We are believers in low volatility, just not at any price.
Recently, low- or minimum-volatility ETFs have been all the rage. PowerShares S&P 500 Low Volatility SPLV and iShares MSCI USA Minimum Volatility USMV have combined to attract $9 billion in assets in less than two years since inception. SPLV selects the 100 least-volatile stocks from the S&P 500, and it is touted as a simple way to take advantage of the low-volatility anomaly. However, there is perhaps an even simpler way: mega-caps.
For those of you unfamiliar with the low-volatility anomaly, a short review is in order. In the 1970s, Fischer Black observed that low-beta stocks, which were less sensitive to the broad market's gyrations, performed nearly identically with high-beta stocks. This contradicted a fundamental prediction of the capital asset pricing model, or CAPM, which was that higher beta equals higher returns. A number of more recent studies have shined a light on the anomaly, including "Benchmarks as Limits to Arbitrage: Understanding the Low Volatility Anomaly," by Baker, Bradley, and Wurgler.
This study argues that some investors prefer higher-risk strategies with the biggest potential upside. How else can we explain the popularity of lotteries despite the fact that they are negative net present value investments? Further, institutions such as mutual funds are restricted in the use of leverage but have incentive to beat a benchmark, so they seek out high-risk beta stocks that give the highest potential returns. This results in high-beta stocks being bid up to the point where future returns are lower than expected.
A number of ETFs have come to market to exploit the phenomena. But the recent popularity of low-volatility strategies probably owes to the fact that investors have been exceptionally risk-averse since the financial crisis, and low-volatility strategies held up better during that period. In the four years since the market peaked in October 2007, the S&P 500 lost a cumulative 11% while the S&P 500 Low Volatility Index gained 14%.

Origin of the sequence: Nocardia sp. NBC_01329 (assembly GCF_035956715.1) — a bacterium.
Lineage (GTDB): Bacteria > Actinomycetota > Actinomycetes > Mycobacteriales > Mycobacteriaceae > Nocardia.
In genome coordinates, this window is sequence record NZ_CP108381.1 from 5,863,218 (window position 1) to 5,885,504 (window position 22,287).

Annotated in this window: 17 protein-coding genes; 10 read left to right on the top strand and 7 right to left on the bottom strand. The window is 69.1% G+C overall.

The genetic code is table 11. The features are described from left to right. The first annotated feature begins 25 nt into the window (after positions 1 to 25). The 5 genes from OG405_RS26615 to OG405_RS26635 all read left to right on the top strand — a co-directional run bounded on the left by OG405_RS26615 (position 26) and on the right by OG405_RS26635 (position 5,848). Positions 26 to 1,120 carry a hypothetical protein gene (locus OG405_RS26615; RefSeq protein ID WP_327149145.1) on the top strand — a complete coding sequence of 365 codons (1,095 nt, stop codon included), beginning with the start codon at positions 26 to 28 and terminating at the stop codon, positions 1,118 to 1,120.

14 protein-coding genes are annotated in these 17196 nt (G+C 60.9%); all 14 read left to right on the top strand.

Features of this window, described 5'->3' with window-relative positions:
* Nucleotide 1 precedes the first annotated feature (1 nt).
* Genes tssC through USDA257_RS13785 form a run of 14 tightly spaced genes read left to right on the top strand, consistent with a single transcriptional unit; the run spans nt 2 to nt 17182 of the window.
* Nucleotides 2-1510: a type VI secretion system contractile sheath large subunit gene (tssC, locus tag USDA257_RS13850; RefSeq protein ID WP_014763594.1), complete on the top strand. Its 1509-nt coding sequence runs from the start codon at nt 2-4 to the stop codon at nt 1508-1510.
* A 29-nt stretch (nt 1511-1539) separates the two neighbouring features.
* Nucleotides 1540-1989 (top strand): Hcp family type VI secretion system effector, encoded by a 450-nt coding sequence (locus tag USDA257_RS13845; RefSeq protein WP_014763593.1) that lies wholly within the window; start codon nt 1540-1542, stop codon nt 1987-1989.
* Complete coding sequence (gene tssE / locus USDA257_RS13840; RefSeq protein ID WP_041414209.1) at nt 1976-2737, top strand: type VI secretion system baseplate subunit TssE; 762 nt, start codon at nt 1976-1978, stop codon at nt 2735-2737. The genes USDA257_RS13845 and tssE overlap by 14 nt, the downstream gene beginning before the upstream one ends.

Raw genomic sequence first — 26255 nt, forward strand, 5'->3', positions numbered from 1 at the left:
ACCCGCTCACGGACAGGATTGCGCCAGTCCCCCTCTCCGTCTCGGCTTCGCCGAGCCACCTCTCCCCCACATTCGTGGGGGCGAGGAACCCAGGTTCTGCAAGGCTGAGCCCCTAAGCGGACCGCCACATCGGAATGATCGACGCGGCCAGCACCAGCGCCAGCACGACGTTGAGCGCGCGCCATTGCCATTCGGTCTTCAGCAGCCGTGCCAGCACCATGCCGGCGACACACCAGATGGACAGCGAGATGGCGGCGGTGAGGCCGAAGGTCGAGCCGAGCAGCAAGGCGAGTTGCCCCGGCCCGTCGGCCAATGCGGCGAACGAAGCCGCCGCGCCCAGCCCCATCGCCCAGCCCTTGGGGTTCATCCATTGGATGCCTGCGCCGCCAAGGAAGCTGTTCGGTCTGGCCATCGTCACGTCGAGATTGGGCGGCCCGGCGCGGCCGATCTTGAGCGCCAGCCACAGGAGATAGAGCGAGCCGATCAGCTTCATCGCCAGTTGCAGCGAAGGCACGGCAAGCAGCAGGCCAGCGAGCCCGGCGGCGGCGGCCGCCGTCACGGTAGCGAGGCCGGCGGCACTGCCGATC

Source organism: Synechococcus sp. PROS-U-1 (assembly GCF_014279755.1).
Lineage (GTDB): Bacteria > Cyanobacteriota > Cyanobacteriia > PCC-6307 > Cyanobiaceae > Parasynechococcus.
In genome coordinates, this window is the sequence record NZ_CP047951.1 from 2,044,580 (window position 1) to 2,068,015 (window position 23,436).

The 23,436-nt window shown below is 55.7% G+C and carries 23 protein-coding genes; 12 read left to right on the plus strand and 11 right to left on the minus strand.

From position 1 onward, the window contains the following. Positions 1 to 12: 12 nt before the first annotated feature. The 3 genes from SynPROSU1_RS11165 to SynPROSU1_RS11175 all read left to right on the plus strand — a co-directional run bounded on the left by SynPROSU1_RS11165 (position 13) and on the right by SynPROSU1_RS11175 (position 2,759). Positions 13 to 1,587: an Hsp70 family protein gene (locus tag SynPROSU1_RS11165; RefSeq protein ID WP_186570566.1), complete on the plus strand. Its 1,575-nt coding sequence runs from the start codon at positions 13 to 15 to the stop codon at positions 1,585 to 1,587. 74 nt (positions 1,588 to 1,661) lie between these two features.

In the Land of the Giants
Mega-cap stocks are blue-chip companies, international conglomerates, or firms with strong brands and wide economic moats. These companies are large for a reason. Their industry dominance and diversified revenue streams result in more predictable earnings, which makes their stock prices less volatile. Morningstar defines mega-caps as those in the top 40% of the cumulative market capitalization, which currently puts them at $56.8 billion or greater in market cap. At this cutoff, only about 55 companies would qualify as mega-cap.
There are a number of mega-cap-themed ETFs, including iShares S&P 100 Index OEF, Guggenheim Russell Top 50 Mega Cap XLG, SPDR Dow Jones Industrial Average DIA, and Vanguard Mega Cap MGC. OEF tracks the 100 stocks from the S&P 500 with liquid options markets. XLG tracks the 50 largest companies from the Russell 1000, giving it the highest average market cap at $163.3 billion. DIA tracks the well-known Dow Jones Industrial Average, a price-weighted index of blue-chip companies. MGC is the cheapest option, but the CRSP index it follows dips into large-cap territory, so it has less pure exposure to mega-caps.
Risk and Return
Historically, mega-cap stocks have been somewhat less volatile than the market overall. The S&P 500 has had a volatility of return of 15.4% since 2002, while the Russell Top 50 Index has been somewhat less volatile at 14.8%. While slightly less volatile, mega-cap stocks do not necessarily benefit from the low-volatility anomaly. The Russell Top 50 Index had an annualized return of 3.2% during that period, less than the 4.9% return of the S&P 500. However, the S&P 500 Low Volatility Index had a much lower volatility at only 10.5% and a much higher return at 8.6%. So it seems that a portfolio of stocks built on large size does indeed have lower volatility but does not have the same outperformance as a portfolio built by targeting low-volatility stocks explicitly.